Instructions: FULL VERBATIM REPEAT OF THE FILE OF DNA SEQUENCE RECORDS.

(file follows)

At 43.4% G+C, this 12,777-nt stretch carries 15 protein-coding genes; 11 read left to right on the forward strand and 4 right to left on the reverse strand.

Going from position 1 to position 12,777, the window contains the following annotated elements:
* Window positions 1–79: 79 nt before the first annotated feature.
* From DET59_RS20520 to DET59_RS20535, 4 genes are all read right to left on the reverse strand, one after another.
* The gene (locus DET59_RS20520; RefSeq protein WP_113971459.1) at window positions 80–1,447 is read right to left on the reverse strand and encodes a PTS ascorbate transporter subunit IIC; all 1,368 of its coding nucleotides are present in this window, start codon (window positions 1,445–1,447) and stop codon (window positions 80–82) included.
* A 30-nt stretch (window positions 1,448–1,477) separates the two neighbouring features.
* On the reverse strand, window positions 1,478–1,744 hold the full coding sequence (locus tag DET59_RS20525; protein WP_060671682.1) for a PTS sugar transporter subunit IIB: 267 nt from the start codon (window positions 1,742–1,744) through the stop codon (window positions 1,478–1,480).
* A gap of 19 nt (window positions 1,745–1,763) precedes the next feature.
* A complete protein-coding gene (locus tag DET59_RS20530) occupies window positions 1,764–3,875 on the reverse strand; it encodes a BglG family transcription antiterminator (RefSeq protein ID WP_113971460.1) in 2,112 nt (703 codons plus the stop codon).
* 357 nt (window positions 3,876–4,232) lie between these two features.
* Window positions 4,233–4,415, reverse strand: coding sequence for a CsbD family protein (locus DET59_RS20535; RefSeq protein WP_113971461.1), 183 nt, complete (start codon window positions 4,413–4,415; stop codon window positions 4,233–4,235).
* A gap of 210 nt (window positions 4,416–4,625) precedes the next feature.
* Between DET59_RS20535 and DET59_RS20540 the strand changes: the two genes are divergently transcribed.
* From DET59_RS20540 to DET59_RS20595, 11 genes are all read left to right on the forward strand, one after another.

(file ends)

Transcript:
At 43.4% G+C, this 12,777-nt stretch carries 15 protein-coding genes; 11 read left to right on the forward strand and 4 right to left on the reverse strand.

Going from position 1 to position 12,777, the window contains the following annotated elements:
* Window positions 1–79: 79 nt before the first annotated feature.
* From DET59_RS20520 to DET59_RS20535, 4 genes are all read right to left on the reverse strand, one after another.
* The gene (locus DET59_RS20520; RefSeq protein WP_113971459.1) at window positions 80–1,447 is read right to left on the reverse strand and encodes a PTS ascorbate transporter subunit IIC; all 1,368 of its coding nucleotides are present in this window, start codon (window positions 1,445–1,447) and stop codon (window positions 80–82) included.
* A 30-nt stretch (window positions 1,448–1,477) separates the two neighbouring features.
* On the reverse strand, window positions 1,478–1,744 hold the full coding sequence (locus tag DET59_RS20525; protein WP_060671682.1) for a PTS sugar transporter subunit IIB: 267 nt from the start codon (window positions 1,742–1,744) through the stop codon (window positions 1,478–1,480).
* A gap of 19 nt (window positions 1,745–1,763) precedes the next feature.
* A complete protein-coding gene (locus tag DET59_RS20530) occupies window positions 1,764–3,875 on the reverse strand; it encodes a BglG family transcription antiterminator (RefSeq protein ID WP_113971460.1) in 2,112 nt (703 codons plus the stop codon).
* 357 nt (window positions 3,876–4,232) lie between these two features.
* Window positions 4,233–4,415, reverse strand: coding sequence for a CsbD family protein (locus DET59_RS20535; RefSeq protein WP_113971461.1), 183 nt, complete (start codon window positions 4,413–4,415; stop codon window positions 4,233–4,235).
* A gap of 210 nt (window positions 4,416–4,625) precedes the next feature.
* Between DET59_RS20535 and DET59_RS20540 the strand changes: the two genes are divergently transcribed.
* From DET59_RS20540 to DET59_RS20595, 11 genes are all read left to right on the forward strand, one after another.